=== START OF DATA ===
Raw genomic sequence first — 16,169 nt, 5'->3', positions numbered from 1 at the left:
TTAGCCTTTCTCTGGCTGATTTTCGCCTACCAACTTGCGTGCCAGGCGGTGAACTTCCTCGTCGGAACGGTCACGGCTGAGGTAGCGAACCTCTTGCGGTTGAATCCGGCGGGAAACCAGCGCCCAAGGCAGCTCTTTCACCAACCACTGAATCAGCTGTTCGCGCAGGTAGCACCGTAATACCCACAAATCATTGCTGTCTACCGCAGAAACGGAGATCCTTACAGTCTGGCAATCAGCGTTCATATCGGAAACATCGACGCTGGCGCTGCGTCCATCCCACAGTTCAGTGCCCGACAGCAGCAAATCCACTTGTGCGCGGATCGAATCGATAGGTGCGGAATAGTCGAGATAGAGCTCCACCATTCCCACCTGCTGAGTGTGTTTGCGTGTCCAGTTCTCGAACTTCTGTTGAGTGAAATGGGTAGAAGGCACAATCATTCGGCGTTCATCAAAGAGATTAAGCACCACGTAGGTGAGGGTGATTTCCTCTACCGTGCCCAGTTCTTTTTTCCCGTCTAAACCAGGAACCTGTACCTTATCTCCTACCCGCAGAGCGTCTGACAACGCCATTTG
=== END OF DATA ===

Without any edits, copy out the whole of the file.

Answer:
Raw genomic sequence first — 16,169 nt, 5'->3', positions numbered from 1 at the left:
TTAGCCTTTCTCTGGCTGATTTTCGCCTACCAACTTGCGTGCCAGGCGGTGAACTTCCTCGTCGGAACGGTCACGGCTGAGGTAGCGAACCTCTTGCGGTTGAATCCGGCGGGAAACCAGCGCCCAAGGCAGCTCTTTCACCAACCACTGAATCAGCTGTTCGCGCAGGTAGCACCGTAATACCCACAAATCATTGCTGTCTACCGCAGAAACGGAGATCCTTACAGTCTGGCAATCAGCGTTCATATCGGAAACATCGACGCTGGCGCTGCGTCCATCCCACAGTTCAGTGCCCGACAGCAGCAAATCCACTTGTGCGCGGATCGAATCGATAGGTGCGGAATAGTCGAGATAGAGCTCCACCATTCCCACCTGCTGAGTGTGTTTGCGTGTCCAGTTCTCGAACTTCTGTTGAGTGAAATGGGTAGAAGGCACAATCATTCGGCGTTCATCAAAGAGATTAAGCACCACGTAGGTGAGGGTGATTTCCTCTACCGTGCCCAGTTCTTTTTTCCCGTCTAAACCAGGAACCTGTACCTTATCTCCTACCCGCAGAGCGTCTGACAACGCCATTTG